Maine Audubon’s Gilsland Farm Peony Gardens are a famous and beloved feature of the wildlife sanctuary. When they burst into bloom in June, the fragrance fills the air and the colorful flowers announce the start of summer in Maine.
Since we won’t be able to host our annual Peony Ice Cream Social and lead garden tours due to COVID 19 restrictions, we’ll be bringing the gardens to you virtually this summer.
Take a virtual tour of the gardens with Director of Properties Peter Baecher:
Scroll through this slide show to watch the progression of the peony blooms:
David Edward Moulton (1871-1951), a prominent attorney and founder of the Portland Water District, acquired the property that was to become Gilsland Farm in 1911. His love of horticulture led him to plant many varieties of trees, shrubs and flowers on the property, but it was the peony that truly fascinated him.
By 1928, he had collected more than 200 varieties planted over four acres—reputedly one of the most complete peony collections in the country. Moulton’s flowers were so famous that individual peony roots sold for as much as $250. The Portland paper called Gilsland Farm “a show garden of peonies—wonder place of Portland.”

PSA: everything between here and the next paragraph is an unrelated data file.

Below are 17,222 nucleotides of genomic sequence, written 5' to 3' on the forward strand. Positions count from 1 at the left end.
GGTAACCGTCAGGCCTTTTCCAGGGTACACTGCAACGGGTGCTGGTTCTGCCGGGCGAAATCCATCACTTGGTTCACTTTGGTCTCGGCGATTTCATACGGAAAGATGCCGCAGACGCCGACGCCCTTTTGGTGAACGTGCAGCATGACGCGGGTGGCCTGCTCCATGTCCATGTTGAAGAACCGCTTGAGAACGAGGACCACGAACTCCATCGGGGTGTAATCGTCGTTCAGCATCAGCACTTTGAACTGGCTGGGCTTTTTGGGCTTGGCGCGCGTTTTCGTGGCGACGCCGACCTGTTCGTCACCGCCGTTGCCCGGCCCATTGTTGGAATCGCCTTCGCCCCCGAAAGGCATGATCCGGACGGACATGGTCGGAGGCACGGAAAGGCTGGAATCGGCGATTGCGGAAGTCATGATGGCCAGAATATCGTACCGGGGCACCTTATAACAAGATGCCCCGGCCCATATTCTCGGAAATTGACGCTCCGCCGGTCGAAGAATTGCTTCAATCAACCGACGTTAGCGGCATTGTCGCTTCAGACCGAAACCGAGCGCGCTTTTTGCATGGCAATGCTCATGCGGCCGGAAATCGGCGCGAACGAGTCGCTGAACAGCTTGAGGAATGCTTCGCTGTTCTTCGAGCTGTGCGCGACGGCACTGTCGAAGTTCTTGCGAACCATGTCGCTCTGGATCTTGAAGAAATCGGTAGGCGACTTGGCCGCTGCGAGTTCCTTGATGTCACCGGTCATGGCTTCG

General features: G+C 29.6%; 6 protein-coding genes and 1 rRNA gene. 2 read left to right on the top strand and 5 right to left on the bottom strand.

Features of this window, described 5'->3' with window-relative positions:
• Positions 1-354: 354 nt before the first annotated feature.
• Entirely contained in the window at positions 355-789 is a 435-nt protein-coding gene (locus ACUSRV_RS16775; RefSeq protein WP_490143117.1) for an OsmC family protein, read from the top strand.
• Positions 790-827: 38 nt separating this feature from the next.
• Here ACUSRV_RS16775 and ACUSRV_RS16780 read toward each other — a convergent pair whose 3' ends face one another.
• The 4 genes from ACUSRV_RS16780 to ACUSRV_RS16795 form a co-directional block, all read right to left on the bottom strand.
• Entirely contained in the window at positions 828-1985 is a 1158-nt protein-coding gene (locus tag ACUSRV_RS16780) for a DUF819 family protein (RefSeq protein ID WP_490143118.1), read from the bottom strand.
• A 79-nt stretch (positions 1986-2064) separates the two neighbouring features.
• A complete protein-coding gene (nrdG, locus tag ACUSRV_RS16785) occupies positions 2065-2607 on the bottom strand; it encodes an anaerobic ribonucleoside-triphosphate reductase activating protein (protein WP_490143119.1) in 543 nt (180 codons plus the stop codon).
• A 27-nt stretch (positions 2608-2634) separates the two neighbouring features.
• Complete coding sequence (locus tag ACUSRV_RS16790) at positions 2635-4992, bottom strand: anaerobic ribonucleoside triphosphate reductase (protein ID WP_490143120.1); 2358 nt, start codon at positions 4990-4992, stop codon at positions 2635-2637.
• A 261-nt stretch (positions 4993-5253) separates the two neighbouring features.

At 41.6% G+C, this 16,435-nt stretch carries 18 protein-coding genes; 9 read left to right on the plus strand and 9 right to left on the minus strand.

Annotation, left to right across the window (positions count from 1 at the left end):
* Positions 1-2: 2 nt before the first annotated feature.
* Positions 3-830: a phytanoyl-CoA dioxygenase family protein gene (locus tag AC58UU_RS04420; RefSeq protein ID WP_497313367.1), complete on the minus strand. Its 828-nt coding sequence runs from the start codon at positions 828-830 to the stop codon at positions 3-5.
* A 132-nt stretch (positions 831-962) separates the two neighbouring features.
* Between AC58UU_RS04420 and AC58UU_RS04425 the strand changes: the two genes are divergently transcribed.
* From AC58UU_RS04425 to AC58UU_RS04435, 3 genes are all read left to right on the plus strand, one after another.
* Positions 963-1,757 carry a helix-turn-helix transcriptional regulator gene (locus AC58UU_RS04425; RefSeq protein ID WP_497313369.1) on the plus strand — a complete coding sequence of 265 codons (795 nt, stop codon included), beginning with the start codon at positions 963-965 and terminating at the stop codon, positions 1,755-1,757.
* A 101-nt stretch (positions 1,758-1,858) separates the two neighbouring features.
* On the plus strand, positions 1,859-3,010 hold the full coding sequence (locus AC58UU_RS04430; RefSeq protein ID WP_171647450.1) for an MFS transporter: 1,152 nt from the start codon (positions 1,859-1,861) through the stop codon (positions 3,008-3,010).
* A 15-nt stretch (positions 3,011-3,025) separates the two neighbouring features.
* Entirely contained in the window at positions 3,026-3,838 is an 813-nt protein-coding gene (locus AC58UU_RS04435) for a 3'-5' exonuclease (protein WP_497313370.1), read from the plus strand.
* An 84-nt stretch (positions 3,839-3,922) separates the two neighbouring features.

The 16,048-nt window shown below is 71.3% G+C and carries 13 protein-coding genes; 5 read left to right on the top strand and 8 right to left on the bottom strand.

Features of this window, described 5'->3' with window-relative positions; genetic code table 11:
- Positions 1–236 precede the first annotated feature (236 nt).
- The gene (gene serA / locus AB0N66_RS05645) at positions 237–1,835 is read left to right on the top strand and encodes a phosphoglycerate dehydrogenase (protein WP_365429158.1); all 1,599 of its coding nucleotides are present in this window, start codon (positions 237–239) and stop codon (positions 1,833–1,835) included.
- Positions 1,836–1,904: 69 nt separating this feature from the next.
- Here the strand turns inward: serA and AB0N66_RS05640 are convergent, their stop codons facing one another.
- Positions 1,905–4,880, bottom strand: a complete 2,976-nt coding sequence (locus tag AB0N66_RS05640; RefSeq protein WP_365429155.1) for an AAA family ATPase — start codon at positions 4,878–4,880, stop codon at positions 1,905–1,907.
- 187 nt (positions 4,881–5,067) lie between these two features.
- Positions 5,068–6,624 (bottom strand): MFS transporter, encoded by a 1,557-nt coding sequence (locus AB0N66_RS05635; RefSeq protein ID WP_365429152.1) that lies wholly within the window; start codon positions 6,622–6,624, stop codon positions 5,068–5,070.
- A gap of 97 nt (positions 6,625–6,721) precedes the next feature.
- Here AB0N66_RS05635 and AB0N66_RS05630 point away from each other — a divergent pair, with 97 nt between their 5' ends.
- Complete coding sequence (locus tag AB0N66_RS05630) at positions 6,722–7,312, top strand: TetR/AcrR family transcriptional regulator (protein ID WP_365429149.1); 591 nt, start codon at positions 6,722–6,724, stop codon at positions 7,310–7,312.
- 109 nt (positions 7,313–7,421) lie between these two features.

Moulton maintained a generous tradition for many years of giving a red peony flower to each graduate of Portland High School to wear on their graduation gowns. Alumni of Portland High School still make their way to Gilsland Farm to enjoy the peonies and remember their special day.
As a lasting tribute to her father, Ruth Moulton Freeman and her family presented Gilsland Farm to Maine Audubon on December 2, 1974. She dedicated the sixty-acre property beside the Presumpscot River “for the people of Falmouth and the people of Maine in recognition of David Moulton’s great love for his farm, and for the natural beauty and wildlife of the state of Maine.”
Though David Moulton’s fields of cultivated peonies no longer exist, and champion Jersey cattle are no longer seen grazing on what used to be a working farm, visitors to Gilsland Farm will find remnants of his collection blooming in the meadows and along the woodland edges in June.
Watch this interview with Betsey Spiller, David Moulton’s granddaughter, about the history of the Gilsland Farm peony gardens:
Because the plants multiply slowly, it is a notable achievement that our peony beds are well established and continue to flourish after nearly a century. Escaped peonies also dot the landscape around the sanctuary.
Maine Audubon is committed to engaging communities in the restoration of native plants, while maintaining these historic peony gardens which are a legacy of the property. Native perennials, shrubs, and trees have served as the foundation for habitat that has attracted and will support more wildlife for thousands of years. Please visit our “Bringing Nature Home” project page for more information.